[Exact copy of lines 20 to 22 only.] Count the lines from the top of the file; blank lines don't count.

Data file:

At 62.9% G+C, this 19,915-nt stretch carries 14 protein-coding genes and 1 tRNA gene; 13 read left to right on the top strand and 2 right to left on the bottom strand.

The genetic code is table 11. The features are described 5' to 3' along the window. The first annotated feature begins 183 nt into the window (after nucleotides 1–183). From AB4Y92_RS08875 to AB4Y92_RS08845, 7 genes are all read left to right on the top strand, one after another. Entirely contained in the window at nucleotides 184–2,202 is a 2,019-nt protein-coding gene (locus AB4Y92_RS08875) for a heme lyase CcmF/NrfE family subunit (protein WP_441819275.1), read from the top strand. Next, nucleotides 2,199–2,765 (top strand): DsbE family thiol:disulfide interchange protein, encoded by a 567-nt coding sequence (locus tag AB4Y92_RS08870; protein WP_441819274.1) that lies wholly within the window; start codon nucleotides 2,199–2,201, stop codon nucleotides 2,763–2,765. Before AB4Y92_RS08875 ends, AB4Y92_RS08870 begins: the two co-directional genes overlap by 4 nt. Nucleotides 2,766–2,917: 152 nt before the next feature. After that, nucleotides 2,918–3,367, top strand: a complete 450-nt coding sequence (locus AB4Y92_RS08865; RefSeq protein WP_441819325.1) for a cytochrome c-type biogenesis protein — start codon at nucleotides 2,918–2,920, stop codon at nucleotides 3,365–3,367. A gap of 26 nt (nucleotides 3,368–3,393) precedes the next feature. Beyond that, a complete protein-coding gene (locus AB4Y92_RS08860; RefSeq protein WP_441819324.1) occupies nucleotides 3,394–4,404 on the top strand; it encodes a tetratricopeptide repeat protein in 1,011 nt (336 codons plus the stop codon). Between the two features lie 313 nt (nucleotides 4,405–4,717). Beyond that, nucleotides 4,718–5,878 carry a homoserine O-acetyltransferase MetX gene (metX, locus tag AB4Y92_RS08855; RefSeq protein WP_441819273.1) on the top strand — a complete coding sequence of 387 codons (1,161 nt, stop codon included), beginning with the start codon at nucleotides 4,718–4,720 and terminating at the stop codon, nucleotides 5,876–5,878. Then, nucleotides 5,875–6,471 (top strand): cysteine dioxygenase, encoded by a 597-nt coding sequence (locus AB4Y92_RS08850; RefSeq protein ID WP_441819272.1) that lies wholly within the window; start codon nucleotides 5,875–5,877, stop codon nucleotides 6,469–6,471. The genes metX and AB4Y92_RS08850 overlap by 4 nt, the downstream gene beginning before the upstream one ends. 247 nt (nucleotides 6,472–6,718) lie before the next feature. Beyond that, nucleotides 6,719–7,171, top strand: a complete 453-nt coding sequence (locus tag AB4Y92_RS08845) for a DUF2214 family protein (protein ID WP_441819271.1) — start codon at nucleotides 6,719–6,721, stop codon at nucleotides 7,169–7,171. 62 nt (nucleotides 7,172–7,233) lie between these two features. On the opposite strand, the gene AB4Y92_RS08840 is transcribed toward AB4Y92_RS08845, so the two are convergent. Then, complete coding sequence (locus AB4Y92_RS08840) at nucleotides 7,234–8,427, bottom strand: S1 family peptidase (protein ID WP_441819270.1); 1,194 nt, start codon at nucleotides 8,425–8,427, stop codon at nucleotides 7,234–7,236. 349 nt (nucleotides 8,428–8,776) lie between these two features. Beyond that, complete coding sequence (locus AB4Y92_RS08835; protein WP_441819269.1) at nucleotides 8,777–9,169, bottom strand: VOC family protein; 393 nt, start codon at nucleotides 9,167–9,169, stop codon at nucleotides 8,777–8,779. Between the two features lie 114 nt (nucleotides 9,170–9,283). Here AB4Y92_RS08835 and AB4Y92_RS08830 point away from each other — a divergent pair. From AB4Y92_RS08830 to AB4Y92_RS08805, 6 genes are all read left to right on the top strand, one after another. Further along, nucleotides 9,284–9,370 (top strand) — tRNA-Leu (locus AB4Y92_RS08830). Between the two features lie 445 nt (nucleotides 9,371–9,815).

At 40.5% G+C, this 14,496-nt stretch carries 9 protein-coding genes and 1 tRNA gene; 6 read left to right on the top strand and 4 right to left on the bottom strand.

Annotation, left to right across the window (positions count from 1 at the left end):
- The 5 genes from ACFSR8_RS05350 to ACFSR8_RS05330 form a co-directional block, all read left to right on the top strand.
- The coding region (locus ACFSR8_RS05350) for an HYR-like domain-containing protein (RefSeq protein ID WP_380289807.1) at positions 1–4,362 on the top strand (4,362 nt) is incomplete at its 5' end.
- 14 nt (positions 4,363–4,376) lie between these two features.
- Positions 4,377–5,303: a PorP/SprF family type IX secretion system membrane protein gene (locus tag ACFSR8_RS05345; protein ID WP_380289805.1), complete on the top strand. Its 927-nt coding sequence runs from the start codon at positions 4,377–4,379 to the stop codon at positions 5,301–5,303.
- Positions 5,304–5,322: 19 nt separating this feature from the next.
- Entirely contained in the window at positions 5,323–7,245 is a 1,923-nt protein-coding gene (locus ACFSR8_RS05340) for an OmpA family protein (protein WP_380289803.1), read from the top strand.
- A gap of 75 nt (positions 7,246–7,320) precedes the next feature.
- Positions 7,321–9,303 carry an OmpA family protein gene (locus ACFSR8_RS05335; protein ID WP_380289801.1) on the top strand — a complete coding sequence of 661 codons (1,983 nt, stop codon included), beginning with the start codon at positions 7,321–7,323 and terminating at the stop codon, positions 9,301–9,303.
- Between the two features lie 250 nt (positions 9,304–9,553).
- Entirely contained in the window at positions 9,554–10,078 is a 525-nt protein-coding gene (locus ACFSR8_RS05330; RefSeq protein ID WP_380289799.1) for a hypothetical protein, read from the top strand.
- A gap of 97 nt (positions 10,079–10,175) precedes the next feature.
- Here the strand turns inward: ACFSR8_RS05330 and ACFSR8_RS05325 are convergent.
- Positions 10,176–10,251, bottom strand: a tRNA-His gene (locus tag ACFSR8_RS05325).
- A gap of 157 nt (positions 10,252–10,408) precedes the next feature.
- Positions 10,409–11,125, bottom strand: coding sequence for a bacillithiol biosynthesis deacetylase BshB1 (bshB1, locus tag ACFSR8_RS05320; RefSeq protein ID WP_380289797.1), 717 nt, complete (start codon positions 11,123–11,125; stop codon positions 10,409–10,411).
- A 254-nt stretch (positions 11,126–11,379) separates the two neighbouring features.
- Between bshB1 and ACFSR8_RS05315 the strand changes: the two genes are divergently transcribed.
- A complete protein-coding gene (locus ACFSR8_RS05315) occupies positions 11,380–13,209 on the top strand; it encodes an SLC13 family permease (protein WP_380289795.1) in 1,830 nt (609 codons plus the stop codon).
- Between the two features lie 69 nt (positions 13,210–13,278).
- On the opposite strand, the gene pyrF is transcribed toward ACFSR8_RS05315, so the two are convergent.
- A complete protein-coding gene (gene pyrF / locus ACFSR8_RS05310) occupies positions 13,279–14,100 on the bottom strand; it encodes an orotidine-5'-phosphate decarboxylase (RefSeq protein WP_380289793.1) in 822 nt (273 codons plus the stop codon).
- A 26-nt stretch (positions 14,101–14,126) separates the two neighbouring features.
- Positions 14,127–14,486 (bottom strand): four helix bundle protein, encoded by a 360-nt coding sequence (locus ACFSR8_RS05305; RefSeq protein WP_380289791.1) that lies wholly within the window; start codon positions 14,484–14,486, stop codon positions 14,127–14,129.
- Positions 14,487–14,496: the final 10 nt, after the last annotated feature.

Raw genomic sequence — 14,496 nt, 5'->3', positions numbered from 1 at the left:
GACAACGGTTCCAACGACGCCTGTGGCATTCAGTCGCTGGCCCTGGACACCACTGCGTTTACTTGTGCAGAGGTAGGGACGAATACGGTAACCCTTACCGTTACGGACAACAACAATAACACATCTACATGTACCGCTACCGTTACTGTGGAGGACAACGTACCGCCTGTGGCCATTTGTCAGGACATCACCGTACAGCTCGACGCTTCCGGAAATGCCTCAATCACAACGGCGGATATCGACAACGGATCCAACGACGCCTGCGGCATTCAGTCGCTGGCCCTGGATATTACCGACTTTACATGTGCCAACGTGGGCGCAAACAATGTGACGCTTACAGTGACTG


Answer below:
- A 254-nt stretch (positions 11,126–11,379) separates the two neighbouring features.
- Between bshB1 and ACFSR8_RS05315 the strand changes: the two genes are divergently transcribed.
- A complete protein-coding gene (locus ACFSR8_RS05315) occupies positions 11,380–13,209 on the top strand; it encodes an SLC13 family permease (protein WP_380289795.1) in 1,830 nt (609 codons plus the stop codon).